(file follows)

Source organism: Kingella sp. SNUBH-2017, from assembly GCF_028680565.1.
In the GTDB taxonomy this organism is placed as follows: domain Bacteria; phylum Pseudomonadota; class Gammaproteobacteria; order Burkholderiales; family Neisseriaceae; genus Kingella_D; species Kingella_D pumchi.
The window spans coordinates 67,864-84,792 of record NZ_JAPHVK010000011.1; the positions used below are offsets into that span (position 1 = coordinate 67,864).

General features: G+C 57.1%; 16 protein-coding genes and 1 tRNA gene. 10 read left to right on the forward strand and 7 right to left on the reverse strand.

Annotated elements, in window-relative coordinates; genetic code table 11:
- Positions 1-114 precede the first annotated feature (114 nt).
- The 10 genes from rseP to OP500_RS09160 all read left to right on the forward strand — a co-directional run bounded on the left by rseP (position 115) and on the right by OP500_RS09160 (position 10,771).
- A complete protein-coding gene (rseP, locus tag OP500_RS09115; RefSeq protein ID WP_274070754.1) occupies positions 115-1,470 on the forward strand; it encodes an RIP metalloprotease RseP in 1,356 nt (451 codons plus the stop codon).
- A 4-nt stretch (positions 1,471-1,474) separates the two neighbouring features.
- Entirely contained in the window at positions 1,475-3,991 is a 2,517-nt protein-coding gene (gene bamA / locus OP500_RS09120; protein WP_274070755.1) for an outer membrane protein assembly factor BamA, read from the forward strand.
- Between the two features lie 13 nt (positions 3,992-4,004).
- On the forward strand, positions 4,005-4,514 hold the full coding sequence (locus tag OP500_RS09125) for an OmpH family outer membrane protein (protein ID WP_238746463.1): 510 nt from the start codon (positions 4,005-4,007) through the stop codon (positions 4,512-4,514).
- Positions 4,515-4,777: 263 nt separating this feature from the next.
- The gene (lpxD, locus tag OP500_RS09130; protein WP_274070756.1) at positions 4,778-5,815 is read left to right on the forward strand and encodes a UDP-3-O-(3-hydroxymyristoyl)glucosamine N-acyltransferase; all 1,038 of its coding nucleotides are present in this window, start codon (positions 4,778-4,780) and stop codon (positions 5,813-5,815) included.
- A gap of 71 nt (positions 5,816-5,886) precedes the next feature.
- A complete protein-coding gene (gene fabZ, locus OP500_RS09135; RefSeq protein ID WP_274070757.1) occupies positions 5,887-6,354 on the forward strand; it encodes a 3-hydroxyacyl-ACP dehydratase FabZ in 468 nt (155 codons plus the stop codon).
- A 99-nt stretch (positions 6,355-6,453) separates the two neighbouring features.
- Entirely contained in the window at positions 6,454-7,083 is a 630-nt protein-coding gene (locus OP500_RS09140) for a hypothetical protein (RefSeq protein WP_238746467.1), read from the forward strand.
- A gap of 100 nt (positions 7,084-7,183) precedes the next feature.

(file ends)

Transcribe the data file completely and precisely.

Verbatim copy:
Source organism: Kingella sp. SNUBH-2017, from assembly GCF_028680565.1.
In the GTDB taxonomy this organism is placed as follows: domain Bacteria; phylum Pseudomonadota; class Gammaproteobacteria; order Burkholderiales; family Neisseriaceae; genus Kingella_D; species Kingella_D pumchi.
The window spans coordinates 67,864-84,792 of record NZ_JAPHVK010000011.1; the positions used below are offsets into that span (position 1 = coordinate 67,864).

General features: G+C 57.1%; 16 protein-coding genes and 1 tRNA gene. 10 read left to right on the forward strand and 7 right to left on the reverse strand.

Annotated elements, in window-relative coordinates; genetic code table 11:
- Positions 1-114 precede the first annotated feature (114 nt).
- The 10 genes from rseP to OP500_RS09160 all read left to right on the forward strand — a co-directional run bounded on the left by rseP (position 115) and on the right by OP500_RS09160 (position 10,771).
- A complete protein-coding gene (rseP, locus tag OP500_RS09115; RefSeq protein ID WP_274070754.1) occupies positions 115-1,470 on the forward strand; it encodes an RIP metalloprotease RseP in 1,356 nt (451 codons plus the stop codon).
- A 4-nt stretch (positions 1,471-1,474) separates the two neighbouring features.
- Entirely contained in the window at positions 1,475-3,991 is a 2,517-nt protein-coding gene (gene bamA / locus OP500_RS09120; protein WP_274070755.1) for an outer membrane protein assembly factor BamA, read from the forward strand.
- Between the two features lie 13 nt (positions 3,992-4,004).
- On the forward strand, positions 4,005-4,514 hold the full coding sequence (locus tag OP500_RS09125) for an OmpH family outer membrane protein (protein ID WP_238746463.1): 510 nt from the start codon (positions 4,005-4,007) through the stop codon (positions 4,512-4,514).
- Positions 4,515-4,777: 263 nt separating this feature from the next.
- The gene (lpxD, locus tag OP500_RS09130; protein WP_274070756.1) at positions 4,778-5,815 is read left to right on the forward strand and encodes a UDP-3-O-(3-hydroxymyristoyl)glucosamine N-acyltransferase; all 1,038 of its coding nucleotides are present in this window, start codon (positions 4,778-4,780) and stop codon (positions 5,813-5,815) included.
- A gap of 71 nt (positions 5,816-5,886) precedes the next feature.
- A complete protein-coding gene (gene fabZ, locus OP500_RS09135; RefSeq protein ID WP_274070757.1) occupies positions 5,887-6,354 on the forward strand; it encodes a 3-hydroxyacyl-ACP dehydratase FabZ in 468 nt (155 codons plus the stop codon).
- A 99-nt stretch (positions 6,355-6,453) separates the two neighbouring features.
- Entirely contained in the window at positions 6,454-7,083 is a 630-nt protein-coding gene (locus OP500_RS09140) for a hypothetical protein (RefSeq protein WP_238746467.1), read from the forward strand.
- A gap of 100 nt (positions 7,084-7,183) precedes the next feature.